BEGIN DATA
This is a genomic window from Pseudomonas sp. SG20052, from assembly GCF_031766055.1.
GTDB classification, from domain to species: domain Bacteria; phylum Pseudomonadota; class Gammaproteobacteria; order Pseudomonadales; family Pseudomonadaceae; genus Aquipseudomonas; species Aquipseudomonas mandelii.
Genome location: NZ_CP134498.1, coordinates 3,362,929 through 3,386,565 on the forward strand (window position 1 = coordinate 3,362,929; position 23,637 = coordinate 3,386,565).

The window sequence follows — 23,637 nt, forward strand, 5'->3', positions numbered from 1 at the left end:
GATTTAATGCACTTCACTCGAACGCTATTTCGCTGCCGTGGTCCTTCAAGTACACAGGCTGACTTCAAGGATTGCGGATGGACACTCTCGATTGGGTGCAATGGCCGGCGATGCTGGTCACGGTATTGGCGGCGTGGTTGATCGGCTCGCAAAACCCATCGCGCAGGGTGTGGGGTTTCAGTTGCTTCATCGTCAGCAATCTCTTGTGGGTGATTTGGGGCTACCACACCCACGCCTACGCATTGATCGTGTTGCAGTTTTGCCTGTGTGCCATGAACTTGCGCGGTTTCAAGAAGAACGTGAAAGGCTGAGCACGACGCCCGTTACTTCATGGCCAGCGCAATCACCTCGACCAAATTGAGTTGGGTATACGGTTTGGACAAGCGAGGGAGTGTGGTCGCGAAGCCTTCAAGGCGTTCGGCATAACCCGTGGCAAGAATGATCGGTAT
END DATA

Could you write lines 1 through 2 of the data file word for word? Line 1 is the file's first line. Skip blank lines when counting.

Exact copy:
This is a genomic window from Pseudomonas sp. SG20052, from assembly GCF_031766055.1.
GTDB classification, from domain to species: domain Bacteria; phylum Pseudomonadota; class Gammaproteobacteria; order Pseudomonadales; family Pseudomonadaceae; genus Aquipseudomonas; species Aquipseudomonas mandelii.